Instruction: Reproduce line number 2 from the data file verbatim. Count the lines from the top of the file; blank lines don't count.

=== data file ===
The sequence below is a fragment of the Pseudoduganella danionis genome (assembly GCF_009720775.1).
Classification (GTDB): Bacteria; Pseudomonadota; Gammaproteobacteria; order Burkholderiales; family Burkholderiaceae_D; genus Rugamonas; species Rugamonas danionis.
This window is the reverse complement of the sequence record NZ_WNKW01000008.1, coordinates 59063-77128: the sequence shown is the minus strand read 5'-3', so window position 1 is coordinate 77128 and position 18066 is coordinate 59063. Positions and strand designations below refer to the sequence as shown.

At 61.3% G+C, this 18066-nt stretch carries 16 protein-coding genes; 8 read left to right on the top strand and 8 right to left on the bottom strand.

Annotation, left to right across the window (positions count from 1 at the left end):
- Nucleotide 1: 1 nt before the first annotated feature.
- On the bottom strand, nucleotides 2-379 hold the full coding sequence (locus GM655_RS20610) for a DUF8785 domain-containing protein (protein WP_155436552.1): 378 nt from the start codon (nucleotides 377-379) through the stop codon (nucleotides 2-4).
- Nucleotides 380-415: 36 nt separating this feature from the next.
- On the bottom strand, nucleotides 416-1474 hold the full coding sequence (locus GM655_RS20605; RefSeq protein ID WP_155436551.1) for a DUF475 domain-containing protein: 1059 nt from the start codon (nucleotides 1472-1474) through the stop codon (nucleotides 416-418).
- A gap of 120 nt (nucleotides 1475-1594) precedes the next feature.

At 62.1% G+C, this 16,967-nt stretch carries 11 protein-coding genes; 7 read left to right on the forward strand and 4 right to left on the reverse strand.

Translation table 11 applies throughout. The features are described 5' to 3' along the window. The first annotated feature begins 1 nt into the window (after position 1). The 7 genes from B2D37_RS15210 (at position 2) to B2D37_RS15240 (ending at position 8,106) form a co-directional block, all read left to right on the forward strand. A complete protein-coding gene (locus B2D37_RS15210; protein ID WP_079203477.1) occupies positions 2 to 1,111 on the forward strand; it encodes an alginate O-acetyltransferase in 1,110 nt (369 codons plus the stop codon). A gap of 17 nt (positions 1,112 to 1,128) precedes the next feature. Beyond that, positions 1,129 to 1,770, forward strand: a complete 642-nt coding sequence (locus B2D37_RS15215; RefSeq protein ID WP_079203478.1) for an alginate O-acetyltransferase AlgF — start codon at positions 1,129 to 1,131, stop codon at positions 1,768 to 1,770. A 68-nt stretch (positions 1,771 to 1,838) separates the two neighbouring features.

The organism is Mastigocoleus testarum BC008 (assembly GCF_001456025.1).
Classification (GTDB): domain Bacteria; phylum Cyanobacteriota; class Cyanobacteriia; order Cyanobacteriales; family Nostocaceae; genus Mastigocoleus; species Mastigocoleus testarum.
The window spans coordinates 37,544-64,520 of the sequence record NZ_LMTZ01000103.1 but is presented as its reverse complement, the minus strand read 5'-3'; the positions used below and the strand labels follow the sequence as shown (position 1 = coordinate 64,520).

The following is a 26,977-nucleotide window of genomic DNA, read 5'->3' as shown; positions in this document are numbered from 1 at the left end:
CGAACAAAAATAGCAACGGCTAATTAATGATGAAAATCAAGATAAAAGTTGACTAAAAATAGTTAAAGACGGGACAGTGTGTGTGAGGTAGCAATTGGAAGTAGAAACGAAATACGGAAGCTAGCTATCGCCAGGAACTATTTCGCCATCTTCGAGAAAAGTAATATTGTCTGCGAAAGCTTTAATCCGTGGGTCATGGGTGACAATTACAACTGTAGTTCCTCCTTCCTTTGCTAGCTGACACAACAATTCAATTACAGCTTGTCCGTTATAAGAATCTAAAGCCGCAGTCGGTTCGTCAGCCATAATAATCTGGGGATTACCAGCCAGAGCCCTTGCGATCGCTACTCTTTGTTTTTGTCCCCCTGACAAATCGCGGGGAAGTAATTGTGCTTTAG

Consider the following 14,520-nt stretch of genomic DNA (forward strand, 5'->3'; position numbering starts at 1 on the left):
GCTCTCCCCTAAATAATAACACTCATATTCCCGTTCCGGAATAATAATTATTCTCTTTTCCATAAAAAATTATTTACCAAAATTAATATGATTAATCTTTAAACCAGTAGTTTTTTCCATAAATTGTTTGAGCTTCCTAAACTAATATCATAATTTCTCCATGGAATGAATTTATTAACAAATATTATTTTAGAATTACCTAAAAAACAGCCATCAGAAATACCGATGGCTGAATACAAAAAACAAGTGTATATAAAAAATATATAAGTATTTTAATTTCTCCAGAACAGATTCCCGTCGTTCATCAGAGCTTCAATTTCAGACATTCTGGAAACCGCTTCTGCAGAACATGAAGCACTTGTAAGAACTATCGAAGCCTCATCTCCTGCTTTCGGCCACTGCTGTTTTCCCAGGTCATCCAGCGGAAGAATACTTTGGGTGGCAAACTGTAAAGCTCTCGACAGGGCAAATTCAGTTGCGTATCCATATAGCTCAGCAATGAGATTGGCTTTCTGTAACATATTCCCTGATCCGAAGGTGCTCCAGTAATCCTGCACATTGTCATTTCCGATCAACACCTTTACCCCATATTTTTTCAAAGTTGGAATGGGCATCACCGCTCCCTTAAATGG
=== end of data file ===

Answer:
Classification (GTDB): Bacteria; Pseudomonadota; Gammaproteobacteria; order Burkholderiales; family Burkholderiaceae_D; genus Rugamonas; species Rugamonas danionis.